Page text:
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We both saw this coming.

It’s on, tomorrow.  It’s my last scan.  My last bit of data collection.

My life is snowballing, thundering down a gully toward some unknowable future.  It’s all coming at me so fast.  My route branching in a thousand directions, each segment of which terminates in some unseeable end.   Every juncture presents me with the opportunity to alter my future, and every juncture reminds me that I’m already on the way to some result, some destination.

This week my brain caught fire again – a conflagration of ideas.  These moments are my most high-spirited, my most optimistic, my most productive, and to my own eyes, almost oppressively important.  The essence of my life shifts, albeit minutely, to putting in the work the last mental pyre set up.  There’s not much stopping my momentum when this spark takes, but it’s worrisome knowing that my intellectual life depends on these randomly distributed flames.  Though in all honesty it’s not as barren as that; the simple fact is that no fire burns without fuel, and with enough fuel and my brain as flint, something will catch sooner or later.

I’m sinking back into PDP modeling,  I find connectionism to hold great sway over me, and it captures my imagination better as a model of neural networks and cognitive processing abilities than any others I’m familiar with.  To make matters worse, I have been completely unenamored with phonological theory since my existential falling-out with Optimality Theory several years back.  It surprises me a great deal that some of the progenitors of OT also have a background in PDP, since the two are not particularly compatible.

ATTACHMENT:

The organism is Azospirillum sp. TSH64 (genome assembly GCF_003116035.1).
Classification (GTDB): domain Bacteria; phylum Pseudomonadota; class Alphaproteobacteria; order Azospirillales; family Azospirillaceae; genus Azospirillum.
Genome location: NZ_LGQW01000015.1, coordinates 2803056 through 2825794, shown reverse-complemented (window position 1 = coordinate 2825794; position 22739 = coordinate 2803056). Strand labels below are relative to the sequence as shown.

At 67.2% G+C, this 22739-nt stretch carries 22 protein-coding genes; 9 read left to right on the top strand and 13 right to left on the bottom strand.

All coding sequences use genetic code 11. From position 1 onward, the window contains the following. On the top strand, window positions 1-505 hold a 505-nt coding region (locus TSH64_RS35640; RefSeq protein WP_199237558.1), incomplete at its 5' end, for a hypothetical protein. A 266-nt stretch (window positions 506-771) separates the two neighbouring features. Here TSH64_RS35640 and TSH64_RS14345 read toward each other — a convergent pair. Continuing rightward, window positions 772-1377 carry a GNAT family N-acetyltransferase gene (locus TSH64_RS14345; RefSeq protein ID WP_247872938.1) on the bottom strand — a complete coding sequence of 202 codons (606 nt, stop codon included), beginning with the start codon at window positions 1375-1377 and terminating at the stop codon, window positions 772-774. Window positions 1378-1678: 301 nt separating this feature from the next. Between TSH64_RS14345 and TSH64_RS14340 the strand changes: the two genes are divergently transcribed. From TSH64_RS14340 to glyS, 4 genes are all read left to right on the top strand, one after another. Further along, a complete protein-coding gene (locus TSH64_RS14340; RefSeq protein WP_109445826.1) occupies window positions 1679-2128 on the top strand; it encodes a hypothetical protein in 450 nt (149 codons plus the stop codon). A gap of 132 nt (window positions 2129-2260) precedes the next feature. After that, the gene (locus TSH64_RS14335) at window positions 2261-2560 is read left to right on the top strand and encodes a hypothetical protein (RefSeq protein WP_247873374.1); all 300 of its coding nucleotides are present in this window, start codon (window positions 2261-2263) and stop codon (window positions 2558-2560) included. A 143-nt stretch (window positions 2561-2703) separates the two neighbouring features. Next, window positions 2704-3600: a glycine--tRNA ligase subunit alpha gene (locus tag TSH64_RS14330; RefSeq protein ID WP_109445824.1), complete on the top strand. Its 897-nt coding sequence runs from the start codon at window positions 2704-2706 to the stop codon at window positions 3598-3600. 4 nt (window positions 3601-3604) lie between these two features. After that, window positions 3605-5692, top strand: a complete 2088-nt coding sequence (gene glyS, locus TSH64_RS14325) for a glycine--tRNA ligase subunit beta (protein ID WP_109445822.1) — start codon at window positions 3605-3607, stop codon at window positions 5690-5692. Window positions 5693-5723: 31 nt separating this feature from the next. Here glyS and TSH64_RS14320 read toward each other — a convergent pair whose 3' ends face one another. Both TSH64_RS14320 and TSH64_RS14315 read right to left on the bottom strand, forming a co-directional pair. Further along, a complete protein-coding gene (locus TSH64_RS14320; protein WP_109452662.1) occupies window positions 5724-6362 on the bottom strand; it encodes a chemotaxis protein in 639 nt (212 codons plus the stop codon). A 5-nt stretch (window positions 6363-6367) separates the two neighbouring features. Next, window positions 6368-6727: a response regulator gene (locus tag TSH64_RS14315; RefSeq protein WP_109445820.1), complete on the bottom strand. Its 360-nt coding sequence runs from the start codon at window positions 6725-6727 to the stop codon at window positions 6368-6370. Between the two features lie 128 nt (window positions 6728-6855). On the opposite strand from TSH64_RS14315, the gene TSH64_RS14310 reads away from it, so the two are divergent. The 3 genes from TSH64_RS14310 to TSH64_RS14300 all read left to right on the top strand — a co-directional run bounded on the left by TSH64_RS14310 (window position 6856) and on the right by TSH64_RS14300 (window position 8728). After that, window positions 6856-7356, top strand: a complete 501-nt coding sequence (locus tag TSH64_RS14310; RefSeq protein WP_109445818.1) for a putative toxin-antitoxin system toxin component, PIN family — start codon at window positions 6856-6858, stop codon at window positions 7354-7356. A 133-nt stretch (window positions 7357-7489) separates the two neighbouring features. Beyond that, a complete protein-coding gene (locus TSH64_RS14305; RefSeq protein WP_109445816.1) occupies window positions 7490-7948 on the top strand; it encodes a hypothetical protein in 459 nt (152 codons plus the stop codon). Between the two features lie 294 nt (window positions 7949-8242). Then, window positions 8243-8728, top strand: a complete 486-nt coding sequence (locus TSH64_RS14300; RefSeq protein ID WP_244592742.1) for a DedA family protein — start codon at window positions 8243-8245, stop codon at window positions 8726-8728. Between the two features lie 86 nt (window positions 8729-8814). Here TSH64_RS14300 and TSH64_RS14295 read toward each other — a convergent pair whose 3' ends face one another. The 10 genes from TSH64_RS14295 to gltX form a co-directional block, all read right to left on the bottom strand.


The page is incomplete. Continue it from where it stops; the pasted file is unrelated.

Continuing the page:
I keep putting connectionism behind me as a child’s model – an intellectual fantasy that is too inherently appealing to be taken seriously.   I can’t tell if trying to work in a connectionist framework damns me to an outsiders future, but I can’t help but dabble.  I’m in this PhD business to indulge my intellectual fantasies, and hopefully to do some good research along the way.  I know myself too well to think I could very long justify giving up a model I like because it does not hold a prominent place in linguistics or cognitive science at the moment.